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 Closer Joel Hanrahan heads up our list of five Red Sox who
underachieved in 2013 (Jim Rogash/Getty Images)

Jan-Christian Sorensen Contributing Writer

Perhaps the highest praise we can lavish on the 2013 Red Sox is that nailing down five players who disappointed during this worst-to-first turnaround season is no small feat.

That certainly wasn’t the case in 2012, when compiling such a list was more feast than famine.

It not only speaks to the grit, drive and all-in attitude of the “Boston Strong” gang, but to the number of canny, inspired offseason signings made by GM Ben Cherington.

Thanks to Cherry, the list of players who made a solid impact on the 2013 Boston Red Sox is a lot longer than the one singling out those who diminished the team.

Submitted for your approval, faithful citizens of the Nation, are the five Red Sox Busts of 2013:

1. Joel Hanrahan: In December, Boston traded reliever Mark Melancon, righthander Stolmy Pimentel and two acquisitions from the blockbuster Dodgers trade in Jerry Sands and Ivan De Jesus, Jr. to Pittsburgh for Hanrahan and infielder Brock Holt. Hopes were high for Hanrahan — a back-to-back all-star in 2011 and ’12 for the Bucs who recorded 76 saves while striking out 128 and posting a 2.24 ERA — to add some stability to the closer’s role when he signed a one-year deal with the Sox, but he only recorded three saves and gave up four homers in 7.1 innings while putting up a 9.82 ERA before having season-ending Tommy John surgery in May.

2. Andrew Bailey: A holdover from the top-five underachievers list of 2012, the 2009 AL Rookie of the Year in Oakland again was a disappointment for Boston in 2013. After losing his closing job to Joel Hanrahan to open the season, Bailey was elevated back to the stopper’s role after Hanrahan’s Tommy John surgery and put up a 3.77 ERA while saving eight games, but also blew five saves before feeling pain in his shoulder in a road game in July. He ended up needing season-ending surgery to repair a torn capsule and labrum and likely won’t — for better or worse — be available to return to the Boston bullpen until at least midway through 2014.

3. Pre-demotion Will Middlebrooks: Call this one the Jekyll-and-Hyde file. After making his big-league debut at third base in 2012 and putting up 15 homers and 54 RBI with a .288/.325/.509 slash line in 75 games, Middlebrooks got off to a good start at the plate with six homers and 12 RBI in April but then quickly cooled off, going .190 with three homers and 13 RBI over 28 games in May and June and earning himself a ticket to Pawtucket to work on his mechanics and confidence while opening the door for Jose Iglesias. This story has a happy ending, however: Middlebrooks improved his pre-demotion slash line of .192/.228/.389 to .276/.329/.476 in the 41 games he played since getting recalled from the PawSox in August, hitting eight homers and driving in 24 to end the regular season.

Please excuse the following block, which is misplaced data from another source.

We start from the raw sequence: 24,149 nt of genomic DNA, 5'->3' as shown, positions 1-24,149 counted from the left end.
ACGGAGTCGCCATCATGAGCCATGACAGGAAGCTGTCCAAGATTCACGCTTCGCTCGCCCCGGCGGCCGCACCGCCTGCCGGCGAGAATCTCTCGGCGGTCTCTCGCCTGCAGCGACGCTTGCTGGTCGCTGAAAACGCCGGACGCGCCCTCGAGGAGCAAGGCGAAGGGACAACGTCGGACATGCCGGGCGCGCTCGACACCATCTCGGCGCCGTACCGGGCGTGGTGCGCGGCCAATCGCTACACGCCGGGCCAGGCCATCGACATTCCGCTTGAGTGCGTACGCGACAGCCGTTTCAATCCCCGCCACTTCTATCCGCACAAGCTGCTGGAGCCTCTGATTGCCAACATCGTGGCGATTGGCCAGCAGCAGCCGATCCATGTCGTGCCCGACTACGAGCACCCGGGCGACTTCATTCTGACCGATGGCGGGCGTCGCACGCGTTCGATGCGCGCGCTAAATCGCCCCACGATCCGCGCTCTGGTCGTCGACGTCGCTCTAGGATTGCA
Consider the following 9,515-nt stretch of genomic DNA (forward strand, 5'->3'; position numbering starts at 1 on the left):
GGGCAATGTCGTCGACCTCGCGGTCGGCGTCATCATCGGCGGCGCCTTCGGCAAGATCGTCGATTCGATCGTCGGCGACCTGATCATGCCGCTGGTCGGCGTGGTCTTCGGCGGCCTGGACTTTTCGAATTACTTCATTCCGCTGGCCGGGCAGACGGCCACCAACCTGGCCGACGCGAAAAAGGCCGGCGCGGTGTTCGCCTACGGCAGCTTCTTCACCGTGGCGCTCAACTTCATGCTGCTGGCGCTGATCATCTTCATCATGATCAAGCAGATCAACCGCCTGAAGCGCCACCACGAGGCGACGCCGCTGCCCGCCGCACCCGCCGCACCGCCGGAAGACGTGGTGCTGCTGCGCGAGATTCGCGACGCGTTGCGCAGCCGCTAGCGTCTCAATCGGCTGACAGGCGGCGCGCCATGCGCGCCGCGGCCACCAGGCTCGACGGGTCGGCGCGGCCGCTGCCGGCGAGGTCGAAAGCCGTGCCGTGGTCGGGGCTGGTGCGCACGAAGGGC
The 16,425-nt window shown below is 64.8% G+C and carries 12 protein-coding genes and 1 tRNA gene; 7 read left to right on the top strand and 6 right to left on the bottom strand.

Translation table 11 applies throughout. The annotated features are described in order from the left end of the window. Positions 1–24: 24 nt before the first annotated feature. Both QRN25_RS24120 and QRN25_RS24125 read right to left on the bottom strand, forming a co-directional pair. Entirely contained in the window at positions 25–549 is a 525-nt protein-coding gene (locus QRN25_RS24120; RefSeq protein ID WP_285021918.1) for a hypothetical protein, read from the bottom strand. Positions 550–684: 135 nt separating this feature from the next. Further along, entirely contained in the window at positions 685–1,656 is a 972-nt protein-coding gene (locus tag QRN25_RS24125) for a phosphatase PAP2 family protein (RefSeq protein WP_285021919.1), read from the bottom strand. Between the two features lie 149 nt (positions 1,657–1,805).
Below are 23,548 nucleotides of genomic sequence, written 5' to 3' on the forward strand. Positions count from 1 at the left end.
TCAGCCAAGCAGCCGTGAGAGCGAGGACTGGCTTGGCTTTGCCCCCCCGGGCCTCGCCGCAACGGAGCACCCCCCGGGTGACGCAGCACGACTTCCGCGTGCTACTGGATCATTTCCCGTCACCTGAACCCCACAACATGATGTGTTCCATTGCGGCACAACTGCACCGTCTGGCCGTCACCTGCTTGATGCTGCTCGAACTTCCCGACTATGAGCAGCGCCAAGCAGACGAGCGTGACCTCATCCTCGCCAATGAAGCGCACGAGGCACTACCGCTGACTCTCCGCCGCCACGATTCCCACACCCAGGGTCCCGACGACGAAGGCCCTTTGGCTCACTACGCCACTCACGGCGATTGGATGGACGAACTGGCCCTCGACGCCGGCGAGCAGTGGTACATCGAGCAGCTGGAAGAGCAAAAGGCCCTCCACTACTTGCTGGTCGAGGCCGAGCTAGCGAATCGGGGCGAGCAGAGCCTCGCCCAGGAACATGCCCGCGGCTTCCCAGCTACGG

4. Jackie Bradley Jr.: The future might be bright for this up-and-coming young outfielder, who hit .419 with two homers and 12 RBI in 62 at-bats in spring training to earn himself a starting spot in the shadow of the Green Monster to open the season, but the Fenway South magic didn’t translate on Yawkey Way. An excellent defender but lacking in plate power, Bradley, Jr. only hit .097 with three RBI and 12 strikeouts in a dozen games in April before being sent back down to the minors. Since his expanded-roster recall in September, however, Bradley had clearly adjusted a little more, putting up a line of .243/.317/.378 in 14 games after going .155/.258/.310 in his previous 23 games for the Sox.

5. Allen Webster: Picked up in the Dodgers-Boston trade last August, expectations were high for this 6-2, 190-lb righthander, but he was more gas can than gate-slammer in his eight appearances for Boston this season. In his first six starts, Webster went 1-2 with a 9.57 ERA, giving up 29 runs and walking 14 with opponents hitting at a .336/.406/.589 clip against him. His worst game was against Minnesota on May 8, when he served up eight runs on six hits and walked three in just 1.2 innings. On an up note, he made a spot start in Boston’s final game of the year and held Baltimore hitless over three innings despite walking three.

Dis-honorable mentions: Daniel Bard, Matt Thornton

Twitter: @jan_doh

Jan-Christian Sorensen 10/02/2013 03:20:00 PM Edit
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